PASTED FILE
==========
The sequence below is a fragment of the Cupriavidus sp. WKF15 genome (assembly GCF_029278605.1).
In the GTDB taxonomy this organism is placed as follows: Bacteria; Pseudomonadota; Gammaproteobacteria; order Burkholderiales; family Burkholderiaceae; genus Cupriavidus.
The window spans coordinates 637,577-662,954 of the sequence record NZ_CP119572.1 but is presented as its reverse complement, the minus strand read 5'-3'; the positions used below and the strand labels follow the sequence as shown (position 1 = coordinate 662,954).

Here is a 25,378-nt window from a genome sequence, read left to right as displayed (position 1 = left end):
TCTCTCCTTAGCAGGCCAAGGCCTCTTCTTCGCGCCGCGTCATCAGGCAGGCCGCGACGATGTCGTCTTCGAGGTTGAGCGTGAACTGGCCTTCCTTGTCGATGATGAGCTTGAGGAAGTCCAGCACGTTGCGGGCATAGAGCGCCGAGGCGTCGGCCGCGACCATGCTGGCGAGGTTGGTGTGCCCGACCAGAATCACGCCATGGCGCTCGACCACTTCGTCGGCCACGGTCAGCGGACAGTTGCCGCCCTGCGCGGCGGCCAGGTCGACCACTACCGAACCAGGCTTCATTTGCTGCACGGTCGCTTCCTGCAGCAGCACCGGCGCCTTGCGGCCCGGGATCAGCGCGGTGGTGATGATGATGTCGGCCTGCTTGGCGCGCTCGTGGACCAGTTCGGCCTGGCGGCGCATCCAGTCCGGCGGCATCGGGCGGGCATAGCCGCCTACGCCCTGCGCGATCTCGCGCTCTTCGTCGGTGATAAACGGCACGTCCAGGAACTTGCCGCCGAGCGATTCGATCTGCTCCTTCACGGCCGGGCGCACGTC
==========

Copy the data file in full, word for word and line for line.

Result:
The sequence below is a fragment of the Cupriavidus sp. WKF15 genome (assembly GCF_029278605.1).
In the GTDB taxonomy this organism is placed as follows: Bacteria; Pseudomonadota; Gammaproteobacteria; order Burkholderiales; family Burkholderiaceae; genus Cupriavidus.
The window spans coordinates 637,577-662,954 of the sequence record NZ_CP119572.1 but is presented as its reverse complement, the minus strand read 5'-3'; the positions used below and the strand labels follow the sequence as shown (position 1 = coordinate 662,954).

Here is a 25,378-nt window from a genome sequence, read left to right as displayed (position 1 = left end):
TCTCTCCTTAGCAGGCCAAGGCCTCTTCTTCGCGCCGCGTCATCAGGCAGGCCGCGACGATGTCGTCTTCGAGGTTGAGCGTGAACTGGCCTTCCTTGTCGATGATGAGCTTGAGGAAGTCCAGCACGTTGCGGGCATAGAGCGCCGAGGCGTCGGCCGCGACCATGCTGGCGAGGTTGGTGTGCCCGACCAGAATCACGCCATGGCGCTCGACCACTTCGTCGGCCACGGTCAGCGGACAGTTGCCGCCCTGCGCGGCGGCCAGGTCGACCACTACCGAACCAGGCTTCATTTGCTGCACGGTCGCTTCCTGCAGCAGCACCGGCGCCTTGCGGCCCGGGATCAGCGCGGTGGTGATGATGATGTCGGCCTGCTTGGCGCGCTCGTGGACCAGTTCGGCCTGGCGGCGCATCCAGTCCGGCGGCATCGGGCGGGCATAGCCGCCTACGCCCTGCGCGATCTCGCGCTCTTCGTCGGTGATAAACGGCACGTCCAGGAACTTGCCGCCGAGCGATTCGATCTGCTCCTTCACGGCCGGGCGCACGTC